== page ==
A cold hospital room with a lifeless body on a steel table waiting for official identification.

It's a vivid memory and one Cathryn Baragwanath says she would rather forget.

It's also a tragedy that could have been avoided with one simple click of a seatbelt.

She identified her dead 26-year-old brother Hamlin David Simon after he was thrown from the vehicle he was driving after it slammed into an oncoming truck in wet weather on State Highway 1 near Maromaku last March.

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Hamlin
Hamlin "Hamz" David Simon. Photo/Supplied

"A seatbelt can truly make the difference between seeing your crushed loved one on a steel table or going to visit them in hospital in a bed," Mrs Baragwanath said.

"We will never know what might have been if he was wearing a seatbelt but at least there would have been a chance he survived. As the police officer said there was no chance because he went straight through the windscreen without that seatbelt on.

"To see someone you love crushed on a silver table you can never forget it. You don't even look in anger, you look in disappointment at them ... a two-second action, that's all it takes."

Of the 40 fatalities on Northland roads last year 17 were the result of people not wearing seatbelts, including the father of two young children.

In New Zealand the penalty for not wearing a seatbelt is $150 for drivers and all passengers over 15.

But the ultimate price of not taking two seconds to lock in a seatbelt is a life.

Mrs Baragwanath has spoken out about her brother's death in the hope people take heed of frequent police messages to buckle up.

Mr Simon, or Hamz as he was known and the youngest of three siblings, was driving to Whangarei on November 10 last year, to collect a PlayStation 4 he had bought online and to drop off his PS3 he had sold.

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But at 7.30am Mr Simon, who was speeding in the wet conditions, lost control on a bend and hit a truck, which was ironically making a delivery to his sister's Kawakawa cafe where he worked.

The impact threw him through the windscreen of his Suzuki four-wheel drive.

The truck driver held his hand and spoke with him as he died.

"That driver had only met Hamlin the day before at the cafe so at least he died with a warm, familiar face," Mrs Baragwanath said.

She said her brother was supposed to have started work in the cafe at 10am that day and by 11am she started making phone calls to find out where he was.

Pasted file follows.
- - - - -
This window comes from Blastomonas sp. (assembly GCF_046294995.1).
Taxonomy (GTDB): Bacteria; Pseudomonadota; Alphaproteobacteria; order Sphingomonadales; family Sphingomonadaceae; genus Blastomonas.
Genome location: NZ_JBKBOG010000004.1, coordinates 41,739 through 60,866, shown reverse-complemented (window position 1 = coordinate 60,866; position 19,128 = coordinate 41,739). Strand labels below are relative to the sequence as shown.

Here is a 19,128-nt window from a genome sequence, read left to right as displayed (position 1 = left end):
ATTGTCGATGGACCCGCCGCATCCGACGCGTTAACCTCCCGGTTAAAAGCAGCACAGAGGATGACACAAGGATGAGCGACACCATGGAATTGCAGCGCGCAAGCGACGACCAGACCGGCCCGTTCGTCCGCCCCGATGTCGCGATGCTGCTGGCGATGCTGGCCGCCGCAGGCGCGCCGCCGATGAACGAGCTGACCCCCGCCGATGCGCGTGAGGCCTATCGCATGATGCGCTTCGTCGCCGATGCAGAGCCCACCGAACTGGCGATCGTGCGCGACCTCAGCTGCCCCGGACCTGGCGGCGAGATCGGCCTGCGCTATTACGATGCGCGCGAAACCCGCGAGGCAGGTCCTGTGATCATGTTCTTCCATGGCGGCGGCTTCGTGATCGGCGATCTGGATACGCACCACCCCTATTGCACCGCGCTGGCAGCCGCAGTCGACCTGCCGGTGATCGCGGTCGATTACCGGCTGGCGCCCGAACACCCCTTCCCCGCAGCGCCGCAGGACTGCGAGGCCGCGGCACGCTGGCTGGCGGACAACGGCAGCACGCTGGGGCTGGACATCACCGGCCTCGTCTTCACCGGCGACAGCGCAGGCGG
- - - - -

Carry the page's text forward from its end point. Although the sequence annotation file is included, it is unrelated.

A call to his cellphone went unanswered.

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News filtered through there had been a fatal crash and maybe he was stuck in the traffic.

But it was the midday television news that confirm the worst fears for the family.

"My whangae [foster] brother rang me and said: 'Sis it's Hamlin's ute on the news' then he hung up."

Police went to the family home at Pakaraka and broke the tragic news.

On the way to Whangarei Hospital they passed the crash scene where there were still pieces of the smashed vehicles on the road.

Now, there's a white cross marking the spot.

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Mrs Baragwanath's wife Olive said the sombre roadside markers had never caught her eye until Mr Simon's death.

"A cross on the side of the road is nameless until it happens to you and then ... you really start to notice every cross."

The sound of the Kawakawa fire siren now invokes a new reaction.

"When that siren goes off and you know it's a fatality in Kawakawa this entire family stops and listens to it. That siren is insignificant to people until it belongs to you and then you can't get rid of it."

The ripple effect of the death is that Mr Simon's wider family and friends are ensuring seatbelts are worn.

"We were fierce about seatbelts before but residually what has happened is that it's made my children more mindful with other people who get in the car with them. They tell them to put their seatbelts on. My children don't let us move the car until we all have ours on."

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Inspector Wayne Ewers, head of Northland road policing, said it was frustrating and devastating for police and other emergency service workers to be called to crashes where seatbelts were not worn.

"We are pushing and pushing the safety message but it comes down to personal responsibility and put your seatbelt on.

"Most of the 17 deaths [last year] could have been prevented if they simply put their belts on."

Safety belts save lives:

• They support you if you're in a crash or when a vehicle stops suddenly
• The force on safety belts can be as much as 20 times your weight - this is how hard you'd hit the inside of your vehicle without restraint
• Wearing a safety belt reduces your chance of death or serious injury in a crash by 40 per cent
• Whether you sit in the front or the back seat, the risk of serious or fatal injury is virtually the same
• NZ law requires drivers and passengers in cars and other motor vehicles to wear seatbelts and child restraints